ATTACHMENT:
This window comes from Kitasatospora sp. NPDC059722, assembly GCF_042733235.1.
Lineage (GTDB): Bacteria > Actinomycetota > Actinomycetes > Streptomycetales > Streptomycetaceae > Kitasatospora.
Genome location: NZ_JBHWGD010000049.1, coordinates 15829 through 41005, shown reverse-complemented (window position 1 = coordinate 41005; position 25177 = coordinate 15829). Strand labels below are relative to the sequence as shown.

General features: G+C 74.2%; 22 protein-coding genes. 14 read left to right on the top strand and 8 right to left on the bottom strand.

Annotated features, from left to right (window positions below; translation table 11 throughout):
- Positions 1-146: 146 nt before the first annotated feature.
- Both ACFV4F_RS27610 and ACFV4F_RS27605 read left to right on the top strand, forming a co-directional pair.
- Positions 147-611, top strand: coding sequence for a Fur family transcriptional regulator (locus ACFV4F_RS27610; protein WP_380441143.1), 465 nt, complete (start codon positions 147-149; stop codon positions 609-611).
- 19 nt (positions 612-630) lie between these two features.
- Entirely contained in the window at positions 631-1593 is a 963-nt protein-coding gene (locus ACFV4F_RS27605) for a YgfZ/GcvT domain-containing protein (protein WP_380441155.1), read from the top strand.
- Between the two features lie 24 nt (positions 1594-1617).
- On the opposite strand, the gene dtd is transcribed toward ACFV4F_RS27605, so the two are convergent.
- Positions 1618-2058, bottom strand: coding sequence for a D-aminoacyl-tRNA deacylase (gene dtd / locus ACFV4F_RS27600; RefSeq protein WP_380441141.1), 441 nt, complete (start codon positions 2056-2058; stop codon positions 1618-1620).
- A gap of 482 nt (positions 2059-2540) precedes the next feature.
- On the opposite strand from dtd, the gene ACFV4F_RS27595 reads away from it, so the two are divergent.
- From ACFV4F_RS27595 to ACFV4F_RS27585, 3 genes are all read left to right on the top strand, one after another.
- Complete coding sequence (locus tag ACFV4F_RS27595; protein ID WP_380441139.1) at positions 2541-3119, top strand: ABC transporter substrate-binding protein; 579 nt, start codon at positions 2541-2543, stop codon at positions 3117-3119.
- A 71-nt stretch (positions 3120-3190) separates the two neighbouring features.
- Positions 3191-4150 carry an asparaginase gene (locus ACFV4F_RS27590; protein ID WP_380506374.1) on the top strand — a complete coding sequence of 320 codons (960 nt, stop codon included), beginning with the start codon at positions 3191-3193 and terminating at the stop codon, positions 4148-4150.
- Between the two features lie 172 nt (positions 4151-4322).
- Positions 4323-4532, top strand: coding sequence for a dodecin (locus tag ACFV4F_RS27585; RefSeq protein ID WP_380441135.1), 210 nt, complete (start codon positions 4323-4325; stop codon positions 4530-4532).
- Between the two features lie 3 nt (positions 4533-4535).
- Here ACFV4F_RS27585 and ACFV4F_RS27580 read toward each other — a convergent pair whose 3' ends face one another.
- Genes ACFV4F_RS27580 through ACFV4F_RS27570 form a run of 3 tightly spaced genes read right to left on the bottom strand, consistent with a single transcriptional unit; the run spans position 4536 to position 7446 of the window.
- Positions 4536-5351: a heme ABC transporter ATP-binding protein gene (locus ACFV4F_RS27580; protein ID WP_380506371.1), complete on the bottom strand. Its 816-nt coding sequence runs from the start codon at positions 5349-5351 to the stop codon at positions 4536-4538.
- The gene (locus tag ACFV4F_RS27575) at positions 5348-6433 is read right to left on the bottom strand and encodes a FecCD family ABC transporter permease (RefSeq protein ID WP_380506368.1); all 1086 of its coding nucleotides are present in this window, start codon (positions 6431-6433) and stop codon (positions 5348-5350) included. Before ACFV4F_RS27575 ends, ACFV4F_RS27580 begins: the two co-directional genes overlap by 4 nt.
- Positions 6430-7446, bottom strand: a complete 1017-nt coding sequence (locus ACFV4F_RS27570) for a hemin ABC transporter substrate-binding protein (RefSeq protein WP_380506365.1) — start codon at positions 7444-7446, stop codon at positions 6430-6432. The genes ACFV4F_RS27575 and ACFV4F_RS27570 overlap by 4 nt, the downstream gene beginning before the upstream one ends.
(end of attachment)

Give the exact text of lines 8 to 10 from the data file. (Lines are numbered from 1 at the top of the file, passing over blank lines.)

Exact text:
- Positions 147-611, top strand: coding sequence for a Fur family transcriptional regulator (locus ACFV4F_RS27610; protein WP_380441143.1), 465 nt, complete (start codon positions 147-149; stop codon positions 609-611).
- 19 nt (positions 612-630) lie between these two features.
- Entirely contained in the window at positions 631-1593 is a 963-nt protein-coding gene (locus ACFV4F_RS27605) for a YgfZ/GcvT domain-containing protein (protein WP_380441155.1), read from the top strand.